As protests over police violence against people of colour roil the U.S. and Canada, experts say parents have a chance to turn "the talk" into a cross-generational conversation about anti-Black racism.

And for change to happen, they say white people have to stop shielding their children from the subject of race.

Exeter said parents of white children don't have to coach their sons about how to act around police, or remind them they're beautiful because of their skin colour and the texture of their hair, not in spite of it.

But all parents have a responsibility to educate their kids about our shared history, how Black Canadians have shaped it, and its darker chapters, said Exeter.

She hopes this moment of social reckoning over anti-Black racism will serve as a teaching opportunity for white parents to help lay the groundwork for a brighter future.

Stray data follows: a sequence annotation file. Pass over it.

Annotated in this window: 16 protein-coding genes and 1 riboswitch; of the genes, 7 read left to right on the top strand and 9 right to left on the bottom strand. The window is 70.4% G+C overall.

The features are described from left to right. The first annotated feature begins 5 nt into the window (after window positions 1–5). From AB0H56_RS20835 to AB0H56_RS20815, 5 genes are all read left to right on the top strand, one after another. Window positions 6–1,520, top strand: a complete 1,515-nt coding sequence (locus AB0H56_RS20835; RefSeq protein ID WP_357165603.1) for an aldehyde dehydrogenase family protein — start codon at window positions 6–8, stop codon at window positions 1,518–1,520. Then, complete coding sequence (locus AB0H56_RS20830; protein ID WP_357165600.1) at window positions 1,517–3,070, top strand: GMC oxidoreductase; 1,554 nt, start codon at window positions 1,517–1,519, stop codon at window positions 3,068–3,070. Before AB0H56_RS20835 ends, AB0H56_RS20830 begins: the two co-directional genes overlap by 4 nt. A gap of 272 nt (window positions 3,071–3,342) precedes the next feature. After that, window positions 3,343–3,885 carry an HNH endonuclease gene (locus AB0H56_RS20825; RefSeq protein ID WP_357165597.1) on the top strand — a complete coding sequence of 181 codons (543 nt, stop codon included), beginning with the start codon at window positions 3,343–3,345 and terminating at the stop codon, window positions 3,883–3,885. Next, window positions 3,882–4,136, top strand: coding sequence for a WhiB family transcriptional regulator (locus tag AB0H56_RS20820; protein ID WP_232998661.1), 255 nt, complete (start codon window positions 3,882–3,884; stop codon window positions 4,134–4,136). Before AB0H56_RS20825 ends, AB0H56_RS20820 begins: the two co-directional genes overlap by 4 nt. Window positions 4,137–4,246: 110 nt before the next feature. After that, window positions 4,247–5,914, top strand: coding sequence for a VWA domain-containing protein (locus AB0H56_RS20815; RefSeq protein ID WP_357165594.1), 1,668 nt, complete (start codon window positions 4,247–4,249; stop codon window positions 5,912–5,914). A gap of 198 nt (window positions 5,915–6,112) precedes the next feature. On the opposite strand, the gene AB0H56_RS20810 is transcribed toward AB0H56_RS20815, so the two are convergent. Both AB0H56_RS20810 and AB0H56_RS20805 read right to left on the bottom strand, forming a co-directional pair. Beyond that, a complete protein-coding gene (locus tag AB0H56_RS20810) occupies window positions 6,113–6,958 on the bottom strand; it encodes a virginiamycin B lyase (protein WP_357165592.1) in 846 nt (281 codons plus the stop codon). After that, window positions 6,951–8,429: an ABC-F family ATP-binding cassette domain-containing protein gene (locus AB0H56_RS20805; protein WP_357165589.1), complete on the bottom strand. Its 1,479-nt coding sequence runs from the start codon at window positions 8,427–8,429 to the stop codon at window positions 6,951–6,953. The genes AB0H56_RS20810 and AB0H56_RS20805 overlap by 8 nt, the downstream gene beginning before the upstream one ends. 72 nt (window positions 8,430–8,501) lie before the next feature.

"If white parents switch the narrative at home and do the right education and are open-minded, there can definitely be more of a shift for our future and for our society, for our kids."

Dr. Sharon Smile, a developmental pediatrician at Toronto's Holland Bloorview Kids Rehabilitation Hospital, said racism is a "socially transmitted disease" that can lead to mental-health issues, chronic stress and behavioural challenges for those targeted.

In some cases, Smile said, constant racial trauma has been linked to inflammatory reactions that can predispose kids to certain chronic conditions.

She said these negative health outcomes are driven by structural inequities in Canada's educational, legal and health-care systems. This makes racism both a "moral issue and a medical issue," she said.